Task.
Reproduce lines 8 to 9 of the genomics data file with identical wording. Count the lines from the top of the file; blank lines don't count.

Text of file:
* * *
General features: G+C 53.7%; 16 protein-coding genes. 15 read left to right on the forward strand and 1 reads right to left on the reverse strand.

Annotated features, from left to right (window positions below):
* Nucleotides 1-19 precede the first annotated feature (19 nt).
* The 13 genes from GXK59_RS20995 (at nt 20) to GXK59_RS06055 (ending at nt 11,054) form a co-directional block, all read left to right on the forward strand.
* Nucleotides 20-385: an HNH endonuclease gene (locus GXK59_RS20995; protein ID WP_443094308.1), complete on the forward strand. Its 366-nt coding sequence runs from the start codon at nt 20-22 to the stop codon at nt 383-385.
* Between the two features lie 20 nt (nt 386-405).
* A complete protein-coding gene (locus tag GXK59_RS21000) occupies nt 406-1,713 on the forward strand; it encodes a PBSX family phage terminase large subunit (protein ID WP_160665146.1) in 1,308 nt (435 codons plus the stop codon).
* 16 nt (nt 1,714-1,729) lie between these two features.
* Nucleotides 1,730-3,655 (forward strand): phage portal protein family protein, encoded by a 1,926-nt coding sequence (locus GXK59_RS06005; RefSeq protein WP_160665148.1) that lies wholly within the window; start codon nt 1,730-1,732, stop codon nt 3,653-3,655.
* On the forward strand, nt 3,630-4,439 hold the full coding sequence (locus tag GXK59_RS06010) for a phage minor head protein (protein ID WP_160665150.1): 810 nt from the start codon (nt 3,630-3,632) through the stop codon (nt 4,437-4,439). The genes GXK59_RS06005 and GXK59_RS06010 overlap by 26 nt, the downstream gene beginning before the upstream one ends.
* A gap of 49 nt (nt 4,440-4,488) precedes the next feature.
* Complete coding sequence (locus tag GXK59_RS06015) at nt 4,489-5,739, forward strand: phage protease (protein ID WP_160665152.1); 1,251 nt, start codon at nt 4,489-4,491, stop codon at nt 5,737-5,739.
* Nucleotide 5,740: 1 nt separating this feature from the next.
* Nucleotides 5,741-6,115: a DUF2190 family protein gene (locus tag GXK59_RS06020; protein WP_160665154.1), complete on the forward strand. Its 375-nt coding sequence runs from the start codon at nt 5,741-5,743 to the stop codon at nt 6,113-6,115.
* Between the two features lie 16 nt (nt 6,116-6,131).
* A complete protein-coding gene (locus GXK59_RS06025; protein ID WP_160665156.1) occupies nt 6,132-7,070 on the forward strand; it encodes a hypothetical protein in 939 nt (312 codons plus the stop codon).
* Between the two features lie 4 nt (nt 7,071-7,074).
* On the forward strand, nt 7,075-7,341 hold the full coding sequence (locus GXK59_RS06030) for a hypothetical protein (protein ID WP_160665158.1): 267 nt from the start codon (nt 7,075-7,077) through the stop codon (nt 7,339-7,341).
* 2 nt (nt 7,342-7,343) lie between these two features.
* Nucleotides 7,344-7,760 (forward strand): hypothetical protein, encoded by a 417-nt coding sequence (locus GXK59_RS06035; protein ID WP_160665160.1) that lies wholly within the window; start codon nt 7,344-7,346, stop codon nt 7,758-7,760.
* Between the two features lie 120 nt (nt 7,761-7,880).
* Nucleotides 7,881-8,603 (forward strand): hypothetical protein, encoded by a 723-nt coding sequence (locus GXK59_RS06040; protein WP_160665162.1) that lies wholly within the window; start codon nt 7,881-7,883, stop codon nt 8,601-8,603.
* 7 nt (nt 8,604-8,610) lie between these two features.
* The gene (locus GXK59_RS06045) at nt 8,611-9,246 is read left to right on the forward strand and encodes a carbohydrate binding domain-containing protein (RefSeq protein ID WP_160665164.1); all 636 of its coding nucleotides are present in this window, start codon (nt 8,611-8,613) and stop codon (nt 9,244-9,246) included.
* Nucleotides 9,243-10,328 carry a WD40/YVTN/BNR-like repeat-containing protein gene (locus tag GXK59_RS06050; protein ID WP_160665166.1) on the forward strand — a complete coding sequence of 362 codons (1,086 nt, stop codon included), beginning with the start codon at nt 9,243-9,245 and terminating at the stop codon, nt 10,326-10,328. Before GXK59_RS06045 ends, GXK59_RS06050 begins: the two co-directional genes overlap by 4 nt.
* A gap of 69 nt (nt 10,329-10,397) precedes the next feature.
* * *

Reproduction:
* 16 nt (nt 1,714-1,729) lie between these two features.
* Nucleotides 1,730-3,655 (forward strand): phage portal protein family protein, encoded by a 1,926-nt coding sequence (locus GXK59_RS06005; RefSeq protein WP_160665148.1) that lies wholly within the window; start codon nt 1,730-1,732, stop codon nt 3,653-3,655.